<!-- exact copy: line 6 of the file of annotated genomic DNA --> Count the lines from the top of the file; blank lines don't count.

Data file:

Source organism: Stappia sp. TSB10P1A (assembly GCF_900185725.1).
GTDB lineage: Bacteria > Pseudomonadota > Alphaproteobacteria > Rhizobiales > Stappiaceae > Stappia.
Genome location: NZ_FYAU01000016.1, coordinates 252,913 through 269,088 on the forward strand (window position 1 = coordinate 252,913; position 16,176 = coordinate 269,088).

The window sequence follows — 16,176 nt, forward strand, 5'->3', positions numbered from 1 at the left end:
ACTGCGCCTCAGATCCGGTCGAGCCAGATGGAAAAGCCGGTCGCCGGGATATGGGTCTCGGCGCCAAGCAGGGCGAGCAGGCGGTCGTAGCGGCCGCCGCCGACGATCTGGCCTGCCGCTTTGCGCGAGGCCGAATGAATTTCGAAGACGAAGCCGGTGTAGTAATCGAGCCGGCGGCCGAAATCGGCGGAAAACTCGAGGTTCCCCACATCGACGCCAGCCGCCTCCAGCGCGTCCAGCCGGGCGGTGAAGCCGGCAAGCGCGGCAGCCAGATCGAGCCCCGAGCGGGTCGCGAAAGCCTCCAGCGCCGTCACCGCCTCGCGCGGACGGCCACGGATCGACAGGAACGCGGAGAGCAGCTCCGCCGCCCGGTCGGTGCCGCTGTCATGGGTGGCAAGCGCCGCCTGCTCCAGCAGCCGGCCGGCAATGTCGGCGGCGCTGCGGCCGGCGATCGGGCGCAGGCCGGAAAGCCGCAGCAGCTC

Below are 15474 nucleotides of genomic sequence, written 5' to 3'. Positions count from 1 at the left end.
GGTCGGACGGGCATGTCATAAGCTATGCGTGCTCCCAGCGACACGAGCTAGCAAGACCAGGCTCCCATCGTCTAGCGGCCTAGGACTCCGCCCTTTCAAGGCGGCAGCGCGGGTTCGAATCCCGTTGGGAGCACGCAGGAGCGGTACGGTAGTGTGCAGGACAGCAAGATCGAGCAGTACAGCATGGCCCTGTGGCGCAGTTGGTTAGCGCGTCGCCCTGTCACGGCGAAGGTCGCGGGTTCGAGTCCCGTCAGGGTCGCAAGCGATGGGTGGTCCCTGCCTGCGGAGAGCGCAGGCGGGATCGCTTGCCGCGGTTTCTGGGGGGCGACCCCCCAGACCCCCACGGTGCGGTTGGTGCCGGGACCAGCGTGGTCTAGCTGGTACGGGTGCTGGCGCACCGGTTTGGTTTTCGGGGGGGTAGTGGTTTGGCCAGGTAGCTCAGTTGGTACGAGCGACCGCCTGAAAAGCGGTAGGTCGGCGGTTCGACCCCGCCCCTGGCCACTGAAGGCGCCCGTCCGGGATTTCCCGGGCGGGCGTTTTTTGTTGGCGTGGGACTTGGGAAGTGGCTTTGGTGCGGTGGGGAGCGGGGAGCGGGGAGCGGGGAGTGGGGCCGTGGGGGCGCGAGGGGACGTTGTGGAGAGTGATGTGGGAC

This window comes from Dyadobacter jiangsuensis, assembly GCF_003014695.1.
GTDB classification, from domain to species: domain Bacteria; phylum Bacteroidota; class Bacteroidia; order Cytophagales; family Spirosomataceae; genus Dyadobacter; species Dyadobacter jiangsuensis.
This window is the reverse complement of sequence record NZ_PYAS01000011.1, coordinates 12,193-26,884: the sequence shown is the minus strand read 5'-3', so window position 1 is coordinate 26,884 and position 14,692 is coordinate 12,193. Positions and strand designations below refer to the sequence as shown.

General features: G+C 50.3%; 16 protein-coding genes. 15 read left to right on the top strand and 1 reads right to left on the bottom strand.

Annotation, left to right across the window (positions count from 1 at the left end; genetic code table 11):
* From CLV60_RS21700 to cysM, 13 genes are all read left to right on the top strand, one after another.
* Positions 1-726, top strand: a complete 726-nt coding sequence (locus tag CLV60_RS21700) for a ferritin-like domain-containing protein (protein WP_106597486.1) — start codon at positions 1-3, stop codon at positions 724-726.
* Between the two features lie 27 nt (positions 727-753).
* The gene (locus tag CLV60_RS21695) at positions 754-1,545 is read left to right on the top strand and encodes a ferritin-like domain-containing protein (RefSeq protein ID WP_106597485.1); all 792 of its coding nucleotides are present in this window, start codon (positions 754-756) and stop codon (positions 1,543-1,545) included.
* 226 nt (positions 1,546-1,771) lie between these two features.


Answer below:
Below are 15474 nucleotides of genomic sequence, written 5' to 3'. Positions count from 1 at the left end.